Yardi: Triad Rent Growth Slower Than Rest of Country

Yardi released a report indicating that apartment rents in the Triad increased from July ’15 to July ’16, but at slower pace than the national average. From the Greensboro News & Record:

The Yardi Matrix real estate research group reported Monday that Triad rents grew 3.8 percent in July compared with July 2015 — but that’s 1.2 percent lower than the national increase of 5 percent.

You can find the Yardi report (PDF) here. Here’s the intro:

U.S. multifamily rents inched up in August as the anticipated deceleration in growth started to take hold. Average U.S. rents increased by $3 in August, to their eighth consecutive monthly record of $1,220, according to Yardi Matrix’s monthly survey of 120 markets. On a year-over-year basis, rents were up 5.0%, which is down 50 basis points from the previous month, 110 basis points from April and 170 basis points from the recent peak last October.

Even though overall rent growth is cooling, fundamentals in most of the country remain strong. Occupancy rates have declined slightly, but they remain extremely high across the country. Job growth has slowed a bit, but continues at a pace of roughly two million per year, enough to keep apartment demand generally robust. The number of metros with outsize year-over-year rent gains has declined to a small number compared to the second half of 2015 and early 2016, but 18 of Yardi Matrix’s top 30 metros—60%—have seen solid growth of between 4 and 7% over the past year. Rent increases were led by Sacramento (11.9%), Seattle (9.3%) and the Inland Empire (9.2%).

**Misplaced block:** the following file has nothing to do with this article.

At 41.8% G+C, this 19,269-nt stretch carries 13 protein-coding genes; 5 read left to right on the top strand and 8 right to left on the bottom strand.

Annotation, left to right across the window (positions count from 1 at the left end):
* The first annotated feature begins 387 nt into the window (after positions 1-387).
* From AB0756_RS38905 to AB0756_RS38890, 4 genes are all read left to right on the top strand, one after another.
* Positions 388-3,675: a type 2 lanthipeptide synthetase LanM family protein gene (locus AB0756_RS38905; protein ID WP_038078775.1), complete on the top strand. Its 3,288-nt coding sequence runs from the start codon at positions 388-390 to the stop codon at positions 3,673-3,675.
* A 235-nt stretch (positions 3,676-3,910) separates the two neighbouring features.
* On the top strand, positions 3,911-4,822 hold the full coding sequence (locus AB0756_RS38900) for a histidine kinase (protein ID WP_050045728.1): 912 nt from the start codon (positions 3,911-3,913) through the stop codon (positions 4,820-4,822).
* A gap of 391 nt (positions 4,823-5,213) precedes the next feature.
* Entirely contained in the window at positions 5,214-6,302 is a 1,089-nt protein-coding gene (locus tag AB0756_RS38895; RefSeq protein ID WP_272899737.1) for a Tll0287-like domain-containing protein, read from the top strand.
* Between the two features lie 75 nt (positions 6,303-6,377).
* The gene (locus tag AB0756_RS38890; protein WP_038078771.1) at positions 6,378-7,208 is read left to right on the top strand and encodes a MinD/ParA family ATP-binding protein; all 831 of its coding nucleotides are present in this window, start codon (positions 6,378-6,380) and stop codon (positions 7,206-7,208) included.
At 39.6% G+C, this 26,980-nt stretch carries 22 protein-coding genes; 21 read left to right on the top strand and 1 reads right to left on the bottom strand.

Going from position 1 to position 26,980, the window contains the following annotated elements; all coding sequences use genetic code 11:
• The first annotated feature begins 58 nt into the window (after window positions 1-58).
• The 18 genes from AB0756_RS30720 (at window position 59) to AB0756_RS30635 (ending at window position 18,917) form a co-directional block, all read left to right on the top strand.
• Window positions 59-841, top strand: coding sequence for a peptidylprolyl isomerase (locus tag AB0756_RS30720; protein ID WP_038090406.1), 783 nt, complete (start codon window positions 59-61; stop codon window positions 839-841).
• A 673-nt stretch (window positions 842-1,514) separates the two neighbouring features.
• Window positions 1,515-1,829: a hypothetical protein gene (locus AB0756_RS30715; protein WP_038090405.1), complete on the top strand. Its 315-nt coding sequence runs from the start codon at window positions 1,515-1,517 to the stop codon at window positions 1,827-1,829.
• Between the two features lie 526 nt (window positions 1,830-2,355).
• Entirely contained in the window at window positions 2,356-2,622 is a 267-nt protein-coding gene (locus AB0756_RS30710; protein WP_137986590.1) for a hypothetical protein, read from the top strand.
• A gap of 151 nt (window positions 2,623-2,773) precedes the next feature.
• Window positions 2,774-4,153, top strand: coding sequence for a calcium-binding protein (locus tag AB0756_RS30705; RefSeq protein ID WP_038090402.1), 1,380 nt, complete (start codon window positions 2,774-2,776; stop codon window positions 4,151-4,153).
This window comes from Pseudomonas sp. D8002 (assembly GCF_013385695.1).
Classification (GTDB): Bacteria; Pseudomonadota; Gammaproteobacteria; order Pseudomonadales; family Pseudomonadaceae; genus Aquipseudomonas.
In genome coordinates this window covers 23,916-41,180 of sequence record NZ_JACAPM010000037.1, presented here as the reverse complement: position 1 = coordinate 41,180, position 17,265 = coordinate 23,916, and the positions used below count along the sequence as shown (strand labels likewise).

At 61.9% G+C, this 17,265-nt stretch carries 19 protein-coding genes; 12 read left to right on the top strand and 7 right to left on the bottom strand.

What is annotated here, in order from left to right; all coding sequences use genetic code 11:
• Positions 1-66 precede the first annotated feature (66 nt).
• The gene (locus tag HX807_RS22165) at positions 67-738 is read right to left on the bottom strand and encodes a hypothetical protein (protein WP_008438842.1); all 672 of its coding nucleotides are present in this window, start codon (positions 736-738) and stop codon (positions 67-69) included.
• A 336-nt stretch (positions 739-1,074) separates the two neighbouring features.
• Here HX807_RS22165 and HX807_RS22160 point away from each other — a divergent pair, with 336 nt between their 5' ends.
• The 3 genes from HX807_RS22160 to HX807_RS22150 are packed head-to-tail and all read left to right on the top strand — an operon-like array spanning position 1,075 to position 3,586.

The recent deceleration has been most pronounced in some technology-centric metros, which are coming back to earth due to the combination of waning demand and affordability issues in the face of growing supply.

Rent Increases Cool Off

From The Wall Street Journal:

Increases in apartment rents slowed this spring, typically the period when landlords drive the hardest bargains, suggesting the once-booming market is beginning to cool.

Rents increased by 4% in the second quarter over the same time last year, according to real-estate researcher Reis Inc. That was less than the 5% year-over-year growth in the fourth quarter of last year, which marked the biggest jump in rents since the dot-com boom in the early 2000s.

Another research firm, Axiometrics Inc., showed an even sharper slowdown in year-over-year rent growth, to 3.7% in the second quarter from 5.1% in the same period last year.

But, rents are still rising faster than historical averages:

While overall rent growth is cooling and some developers are struggling to get the rents they anticipated, the market remains historically strong. Rents are still rising well above the long-term average of about 3% a year…

More than 127,000 new apartments were filled in the second quarter, easily exceeding the 67,550 units that were built during the period, according to MPF.